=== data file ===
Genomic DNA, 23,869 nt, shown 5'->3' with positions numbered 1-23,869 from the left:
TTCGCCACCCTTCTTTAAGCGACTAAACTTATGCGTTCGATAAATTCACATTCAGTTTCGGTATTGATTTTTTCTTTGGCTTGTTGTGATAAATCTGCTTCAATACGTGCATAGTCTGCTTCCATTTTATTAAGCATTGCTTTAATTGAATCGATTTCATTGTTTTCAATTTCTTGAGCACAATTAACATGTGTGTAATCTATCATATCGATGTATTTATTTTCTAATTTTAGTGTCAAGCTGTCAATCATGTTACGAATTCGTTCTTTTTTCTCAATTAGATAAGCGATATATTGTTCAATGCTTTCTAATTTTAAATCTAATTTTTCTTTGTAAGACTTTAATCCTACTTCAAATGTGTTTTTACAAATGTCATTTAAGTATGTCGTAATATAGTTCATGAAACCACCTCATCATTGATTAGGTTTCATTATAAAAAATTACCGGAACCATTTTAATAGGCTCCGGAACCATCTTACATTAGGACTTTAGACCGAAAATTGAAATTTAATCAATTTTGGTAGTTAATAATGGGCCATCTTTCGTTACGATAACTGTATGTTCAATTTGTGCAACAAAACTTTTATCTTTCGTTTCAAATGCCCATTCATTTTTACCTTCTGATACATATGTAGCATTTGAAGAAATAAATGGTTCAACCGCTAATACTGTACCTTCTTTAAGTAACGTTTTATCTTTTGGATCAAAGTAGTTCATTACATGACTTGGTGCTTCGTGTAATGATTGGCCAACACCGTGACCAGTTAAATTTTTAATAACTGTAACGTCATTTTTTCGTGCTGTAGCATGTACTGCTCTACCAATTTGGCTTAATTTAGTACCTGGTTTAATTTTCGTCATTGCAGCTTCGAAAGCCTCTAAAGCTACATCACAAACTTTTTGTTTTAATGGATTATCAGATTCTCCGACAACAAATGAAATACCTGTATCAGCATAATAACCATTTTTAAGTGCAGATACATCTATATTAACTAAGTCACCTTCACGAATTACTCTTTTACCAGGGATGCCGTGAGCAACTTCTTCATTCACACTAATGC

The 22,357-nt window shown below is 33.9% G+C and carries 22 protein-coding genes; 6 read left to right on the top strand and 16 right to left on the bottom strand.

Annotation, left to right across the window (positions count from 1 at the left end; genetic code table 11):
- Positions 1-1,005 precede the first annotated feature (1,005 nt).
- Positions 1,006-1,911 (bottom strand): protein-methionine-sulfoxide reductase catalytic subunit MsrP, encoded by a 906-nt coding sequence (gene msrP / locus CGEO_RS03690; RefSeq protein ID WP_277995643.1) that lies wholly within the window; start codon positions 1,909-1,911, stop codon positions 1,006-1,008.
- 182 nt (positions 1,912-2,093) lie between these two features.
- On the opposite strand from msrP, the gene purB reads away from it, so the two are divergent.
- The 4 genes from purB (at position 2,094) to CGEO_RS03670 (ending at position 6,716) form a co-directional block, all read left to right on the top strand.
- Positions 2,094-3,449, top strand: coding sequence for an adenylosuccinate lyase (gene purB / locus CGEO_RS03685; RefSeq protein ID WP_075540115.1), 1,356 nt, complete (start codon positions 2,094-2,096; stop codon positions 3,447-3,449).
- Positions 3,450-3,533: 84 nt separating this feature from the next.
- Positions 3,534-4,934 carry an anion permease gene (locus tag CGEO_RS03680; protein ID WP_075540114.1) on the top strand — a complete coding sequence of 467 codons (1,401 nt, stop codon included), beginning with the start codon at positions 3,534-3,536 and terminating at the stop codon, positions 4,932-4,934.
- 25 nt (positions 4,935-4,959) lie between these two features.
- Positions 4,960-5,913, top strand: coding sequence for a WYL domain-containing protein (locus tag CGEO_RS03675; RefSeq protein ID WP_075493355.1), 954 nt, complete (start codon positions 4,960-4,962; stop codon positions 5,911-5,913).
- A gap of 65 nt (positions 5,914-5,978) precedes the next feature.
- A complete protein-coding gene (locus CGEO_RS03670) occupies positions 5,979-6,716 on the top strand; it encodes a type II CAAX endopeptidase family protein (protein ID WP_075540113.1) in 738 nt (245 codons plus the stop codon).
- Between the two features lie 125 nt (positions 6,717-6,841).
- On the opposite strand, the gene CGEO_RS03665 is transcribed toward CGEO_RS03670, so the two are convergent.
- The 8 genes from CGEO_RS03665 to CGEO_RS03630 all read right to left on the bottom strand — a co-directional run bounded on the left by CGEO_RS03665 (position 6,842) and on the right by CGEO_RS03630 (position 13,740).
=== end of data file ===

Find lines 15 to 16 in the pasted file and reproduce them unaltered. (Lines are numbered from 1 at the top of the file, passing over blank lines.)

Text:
- A gap of 65 nt (positions 5,914-5,978) precedes the next feature.
- A complete protein-coding gene (locus CGEO_RS03670) occupies positions 5,979-6,716 on the top strand; it encodes a type II CAAX endopeptidase family protein (protein ID WP_075540113.1) in 738 nt (245 codons plus the stop codon).